Box-office sources
  1. ^ a b c Sahara
  2. ^ a b Mars Needs Moms
  3. ^ a b The 13th Warrior
    • Total worldwide gross: "The 13th Warrior (1999)". Box Office Mojo. Retrieved July 12, 2013. 
    • Production budget: Sklar, Elizabeth S. (2011). The Vikings on Film: Essays on Depictions of the Nordic Middle Ages. McFarland & Company. p. 122. ISBN 9780786460441. "Despite a lavish production budget for which estimates range from $100,000,000 to $160,000,000 with an additional $25,000 expenditure for marketing..." 
  4. ^ a b The Lone Ranger
  5. ^ a b R.I.P.D.
  6. ^ John Carter
  7. ^ a b Final Fantasy: The Spirits Within
  8. ^ Jack the Giant Slayer
  9. ^ Stealth
  10. ^ a b The Adventures of Pluto Nash
  11. ^ The Alamo
  12. ^ Green Lantern
  13. ^ a b Cutthroat Island
  14. ^ Evan Almighty
  15. ^ Treasure Planet
  16. ^ Town & Country
  17. ^ "Supernova (2000)". Box Office Mojo. Retrieved July 12, 2013. 
  18. ^ The Nutcracker in 3D
  19. ^ Windtalkers
  20. ^ The Wolfman
  21. ^ "XXX: State of the Union (2005)". Box Office Mojo. Retrieved July 16, 2013. 
  22. ^ Hugo
  23. ^ How Do You Know
  24. ^ Cowboys & Aliens
  25. ^ The Great Raid
  26. ^ A Sound of Thunder
  27. ^ Around the World in 80 Days
  28. ^ Speed Racer
  29. ^ "Gigli (2003)". Box Office Mojo. Retrieved July 16, 2013. 
  30. ^ Alexander
  31. ^ Monkeybone
  32. ^ "The Postman (1997)". Box Office Mojo. Retrieved July 12, 2013.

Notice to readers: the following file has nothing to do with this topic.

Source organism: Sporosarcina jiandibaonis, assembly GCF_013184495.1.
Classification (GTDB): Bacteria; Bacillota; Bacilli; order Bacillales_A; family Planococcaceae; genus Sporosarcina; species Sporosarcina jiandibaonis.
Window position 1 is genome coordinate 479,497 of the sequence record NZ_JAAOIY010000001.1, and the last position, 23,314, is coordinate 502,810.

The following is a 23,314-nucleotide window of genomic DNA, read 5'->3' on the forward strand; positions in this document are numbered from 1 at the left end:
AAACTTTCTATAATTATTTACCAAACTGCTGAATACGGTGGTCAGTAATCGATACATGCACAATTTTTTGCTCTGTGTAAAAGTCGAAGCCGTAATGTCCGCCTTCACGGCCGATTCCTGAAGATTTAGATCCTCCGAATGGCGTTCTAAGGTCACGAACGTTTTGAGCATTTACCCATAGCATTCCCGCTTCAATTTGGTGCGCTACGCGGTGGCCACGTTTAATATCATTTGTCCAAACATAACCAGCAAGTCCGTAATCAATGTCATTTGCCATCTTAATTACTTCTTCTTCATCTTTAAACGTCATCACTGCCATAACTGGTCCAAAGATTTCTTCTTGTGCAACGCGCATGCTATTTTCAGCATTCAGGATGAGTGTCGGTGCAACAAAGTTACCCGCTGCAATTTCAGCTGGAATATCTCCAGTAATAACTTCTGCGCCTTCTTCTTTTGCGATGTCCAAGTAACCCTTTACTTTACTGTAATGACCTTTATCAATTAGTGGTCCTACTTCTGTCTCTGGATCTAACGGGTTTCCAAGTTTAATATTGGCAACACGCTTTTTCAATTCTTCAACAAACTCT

33. ^ "Peter Pan (2003)". Box Office Mojo. Retrieved July 16, 2013. 
  34. ^ "Zoom (2006)". Box Office Mojo. Retrieved July 16, 2013. 
  35. ^ Poseidon
  36. ^ "Beloved (1998)". Box Office Mojo. Retrieved July 12, 2013. 
  37. ^ K-19: The Widowmaker
  38. ^ Land of the Lost
  39. ^ Conan the Barbarian
  40. ^ "The Astronaut's Wife (1999)". Box Office Mojo. Retrieved July 12, 2013. 
  41. ^ "Dudley Do-Right (1999)". Box Office Mojo. Retrieved July 12, 2013. 
  42. ^ "Chill Factor (1999)". Box Office Mojo. Retrieved July 12, 2013. 
  43. ^ "Red Planet (2000)". Box Office Mojo. Retrieved July 12, 2013. 
  44. ^ "Ali (2001)". Box Office Mojo. Retrieved July 21, 2013. 
  45. ^ Osmosis Jones
  46. ^ "Instinct (1999)". Box Office Mojo. Retrieved July 21, 2013. 
  47. ^ "Sphere (1998)". Box Office Mojo. Retrieved July 12, 2013. 
  48. ^ "Lolita (1997)". Box Office Mojo. Retrieved July 12, 2013. 
  49. ^ "Hard Rain (1998)". Box Office Mojo. Retrieved July 12, 2013. 
  50. ^ "Ballistic: Ecks vs. Sever (2002)". Box Office Mojo. Retrieved September 28, 2013. 
  51. ^ "The Fall of the Roman Empire". The Numbers. Nash Information Services. Retrieved July 16, 2013. 
  52. ^ "Heaven's Gate (1980)". Box Office Mojo. Retrieved July 16, 2013.